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Does this budget seem realistic?

(38 Posts)
Tinyfeet26 Wed 19-Feb-14 00:35:28

Hi, I'm a first time poster, and just wanted some feedback about budgeting.

Myself and my dp we are in the process of buying our first place together, we live in the SE, graduated from university 3 years ago and both currently live with our respective parent, who have generously let us stay at home to save money. We want to get some perspective from others about our outgoings, to see if what we are estimating is realistic.

Our income after tax, pension and student loan deduction is £3183

This is the is the list I have put together of what I think our outgoings would be each month:
Mortgage £1254
Council tax £150
Home and contents insurance £55
Water £20
Internet £25
Gas and electric £130
Tv license £12
Supermarket shopping £240

Car Mot £5
Car insurance £40
Car tax £13
Petrol £80
Car maintenance £20

DP train to work £172
My train to work £100
DP phone £18
My phone £8
My gym membership £20
Contact lenses £20
Charity Direct Debit £6
Total outgoings: £2370

Which would leaves us with with roughly £800 a month, I would then probably want to spilt it, so £400 went in savings, and the rest is used for birthday, christmas, social life and any unexpected household costs.

The place we are buying has a spare room that we could also rent out a room for about £400-500 a month too if we wanted too.

Am I missing off any big costs?

Thanks in advance for any feedback.

Mrswellyboot Wed 19-Feb-14 00:39:54

It looks comprehensive to me. 50 each is not very much to have for social things per week in my honest opinion so might be wise to rent the room out.

rosesareredvioletsarepurple Wed 19-Feb-14 00:43:38

What's the interest rate on your mortgage and how long is it fixed for? What would your payments be if the base rate hit 5% for eg?

rosesareredvioletsarepurple Wed 19-Feb-14 00:46:22

I think you are being unrealistic about only having £50 a week each for spends. Dentists, clothes, shoes, coffee out, magazine, library fees, friend's birthday night out, bottle of wine, dry cleaning, hair cut, money for the office birthday collection, new towels, deodorant, etc etc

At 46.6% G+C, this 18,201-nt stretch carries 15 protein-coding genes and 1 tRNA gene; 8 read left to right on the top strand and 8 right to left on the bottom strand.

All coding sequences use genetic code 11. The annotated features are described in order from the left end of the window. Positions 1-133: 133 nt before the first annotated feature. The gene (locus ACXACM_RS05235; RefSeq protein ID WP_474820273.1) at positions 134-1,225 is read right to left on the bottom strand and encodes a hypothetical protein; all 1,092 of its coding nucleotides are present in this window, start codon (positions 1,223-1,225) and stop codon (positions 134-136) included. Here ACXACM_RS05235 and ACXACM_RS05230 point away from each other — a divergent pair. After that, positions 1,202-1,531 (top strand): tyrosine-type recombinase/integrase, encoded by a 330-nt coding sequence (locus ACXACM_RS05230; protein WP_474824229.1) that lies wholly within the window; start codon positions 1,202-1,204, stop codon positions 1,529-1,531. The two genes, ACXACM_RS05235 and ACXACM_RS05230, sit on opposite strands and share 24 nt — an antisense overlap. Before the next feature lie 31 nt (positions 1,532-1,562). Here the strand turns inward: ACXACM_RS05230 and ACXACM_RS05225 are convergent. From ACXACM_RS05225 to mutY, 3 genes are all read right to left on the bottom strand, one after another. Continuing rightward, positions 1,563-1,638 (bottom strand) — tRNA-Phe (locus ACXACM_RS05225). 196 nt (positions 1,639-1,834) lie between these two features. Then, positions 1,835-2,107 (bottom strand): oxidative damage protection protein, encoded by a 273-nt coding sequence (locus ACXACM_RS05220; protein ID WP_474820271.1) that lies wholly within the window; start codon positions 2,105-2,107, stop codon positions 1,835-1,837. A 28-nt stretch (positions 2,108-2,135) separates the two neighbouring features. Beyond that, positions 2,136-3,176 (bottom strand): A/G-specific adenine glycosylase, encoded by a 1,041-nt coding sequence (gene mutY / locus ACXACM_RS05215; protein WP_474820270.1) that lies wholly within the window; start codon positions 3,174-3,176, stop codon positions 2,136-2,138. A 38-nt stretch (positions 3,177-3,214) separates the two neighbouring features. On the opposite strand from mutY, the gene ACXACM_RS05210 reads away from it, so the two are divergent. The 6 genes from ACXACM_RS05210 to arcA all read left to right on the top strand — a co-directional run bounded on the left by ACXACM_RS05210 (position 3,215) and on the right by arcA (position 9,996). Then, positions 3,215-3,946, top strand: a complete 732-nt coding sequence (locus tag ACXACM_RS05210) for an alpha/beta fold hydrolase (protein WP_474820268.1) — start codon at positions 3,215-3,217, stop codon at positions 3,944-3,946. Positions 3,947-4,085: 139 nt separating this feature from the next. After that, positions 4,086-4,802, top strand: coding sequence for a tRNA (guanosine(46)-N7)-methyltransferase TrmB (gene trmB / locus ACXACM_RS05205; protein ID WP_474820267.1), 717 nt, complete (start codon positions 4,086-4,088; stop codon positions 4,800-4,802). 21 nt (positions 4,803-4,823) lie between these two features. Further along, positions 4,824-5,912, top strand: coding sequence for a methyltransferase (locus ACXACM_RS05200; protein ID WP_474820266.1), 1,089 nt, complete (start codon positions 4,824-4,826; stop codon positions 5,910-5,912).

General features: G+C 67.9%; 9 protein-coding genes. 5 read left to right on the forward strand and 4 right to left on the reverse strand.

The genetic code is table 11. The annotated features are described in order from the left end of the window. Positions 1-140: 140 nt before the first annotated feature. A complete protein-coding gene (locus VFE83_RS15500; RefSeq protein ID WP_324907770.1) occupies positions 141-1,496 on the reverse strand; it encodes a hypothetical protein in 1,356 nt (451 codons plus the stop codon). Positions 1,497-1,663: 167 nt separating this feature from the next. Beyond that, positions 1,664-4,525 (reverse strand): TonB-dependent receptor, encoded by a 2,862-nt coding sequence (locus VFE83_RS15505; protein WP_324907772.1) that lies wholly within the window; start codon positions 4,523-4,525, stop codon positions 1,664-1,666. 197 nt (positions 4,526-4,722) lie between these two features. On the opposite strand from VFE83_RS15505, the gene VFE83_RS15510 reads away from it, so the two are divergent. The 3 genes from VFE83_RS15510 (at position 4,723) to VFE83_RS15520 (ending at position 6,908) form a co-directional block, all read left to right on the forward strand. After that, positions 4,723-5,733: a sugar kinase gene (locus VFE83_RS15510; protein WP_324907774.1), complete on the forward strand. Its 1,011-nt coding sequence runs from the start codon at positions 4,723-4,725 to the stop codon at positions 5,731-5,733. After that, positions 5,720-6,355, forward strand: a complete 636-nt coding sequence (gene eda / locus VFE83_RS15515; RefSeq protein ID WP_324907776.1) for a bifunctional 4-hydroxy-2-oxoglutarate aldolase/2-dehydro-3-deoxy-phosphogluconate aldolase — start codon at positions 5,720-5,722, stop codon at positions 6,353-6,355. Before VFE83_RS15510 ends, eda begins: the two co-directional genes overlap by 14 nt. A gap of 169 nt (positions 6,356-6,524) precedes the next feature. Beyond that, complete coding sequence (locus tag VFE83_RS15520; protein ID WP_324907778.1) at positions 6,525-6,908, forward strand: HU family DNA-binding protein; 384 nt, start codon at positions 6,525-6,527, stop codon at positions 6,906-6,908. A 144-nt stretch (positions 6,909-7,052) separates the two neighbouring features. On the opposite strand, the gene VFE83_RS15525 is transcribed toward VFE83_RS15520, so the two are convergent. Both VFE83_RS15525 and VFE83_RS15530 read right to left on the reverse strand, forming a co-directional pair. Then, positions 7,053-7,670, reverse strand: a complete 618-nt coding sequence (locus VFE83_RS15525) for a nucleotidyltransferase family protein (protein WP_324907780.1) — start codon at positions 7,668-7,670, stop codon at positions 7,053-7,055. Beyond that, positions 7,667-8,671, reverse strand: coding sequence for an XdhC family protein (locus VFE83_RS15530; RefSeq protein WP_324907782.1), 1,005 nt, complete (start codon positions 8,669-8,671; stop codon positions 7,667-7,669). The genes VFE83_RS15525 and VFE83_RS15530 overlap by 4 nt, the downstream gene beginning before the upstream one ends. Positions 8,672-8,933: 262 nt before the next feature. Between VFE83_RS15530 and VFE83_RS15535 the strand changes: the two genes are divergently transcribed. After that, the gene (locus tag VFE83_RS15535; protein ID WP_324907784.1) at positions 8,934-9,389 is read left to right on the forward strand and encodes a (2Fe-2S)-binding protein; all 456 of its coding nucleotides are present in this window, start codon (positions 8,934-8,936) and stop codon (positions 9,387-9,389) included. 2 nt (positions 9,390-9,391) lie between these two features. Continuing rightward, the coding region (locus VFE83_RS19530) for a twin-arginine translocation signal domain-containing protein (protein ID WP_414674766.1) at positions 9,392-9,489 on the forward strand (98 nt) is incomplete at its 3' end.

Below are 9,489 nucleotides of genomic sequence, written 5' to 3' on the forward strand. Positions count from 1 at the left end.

MrsBranestawm Wed 19-Feb-14 00:47:53

Do you both spend much on clothes, makeup, haircuts etc? That's not on your list.
What about life insurance?
Membership of professional bodies?

It looks fine on paper, especially with the room-renting option. It's the petty cash that disappears so fast, IME. As said above, £400 between you for social things is not very much, but should be doable.

MrsBranestawm Wed 19-Feb-14 00:48:29

X post with several people there!

Tinyfeet26 Wed 19-Feb-14 00:51:00

Mortgage is fixed a 3.34% for 2 years, over the next two years dp should get a pay rise from work in that time.

DoreensEatingHerSoreen Wed 19-Feb-14 00:52:03

Where are you reading that the OP will only have £50 p/w for spending/social money, I read it as £400 a month confused

DoreensEatingHerSoreen Wed 19-Feb-14 00:53:03

Ah ok split between two ... Apparently it's too late for maths for me blush

Tinyfeet26 Wed 19-Feb-14 01:08:05

DP cut his own hair and always has, so no cost their, I go to the hair dresser 2-3 times a year, and so would use my savings or £50 a week budget on that. Make up I have so much of already I probably have enough to last me over 2 years and tend to get given it for birthday and Christmas presents from family. Same with clothes, I already have enough and probably only go clothes shopping 2-3 times a year and certain don't need any new clothes and often get clothes as gifts as well. No memberships to professional bodies, both of us work in creative industries and don't have any thing like that.

Re:Wine - we are not big drinkers so I don't think i need to include that, same with coffee neither of us buy that from a coffee shop regularly, we don't buy any magazines, or go to the library, don't use dry cleaning as we wear reasonably casual clothes to work. Dentist is £20 a year each. Toiletries I would include in supermarket shopping. I probably see friends 2 times a week and often with dp, and that is a mix of eating out, drinks, going to someone's house, cinema. between myself and DP I would be surprised if we ever spent over £60 collectively in week on events with friends.

never had life insurance before, that is a good point, I might look that one up. I think I get some kind of cover through my work but I will double check what that actual covers.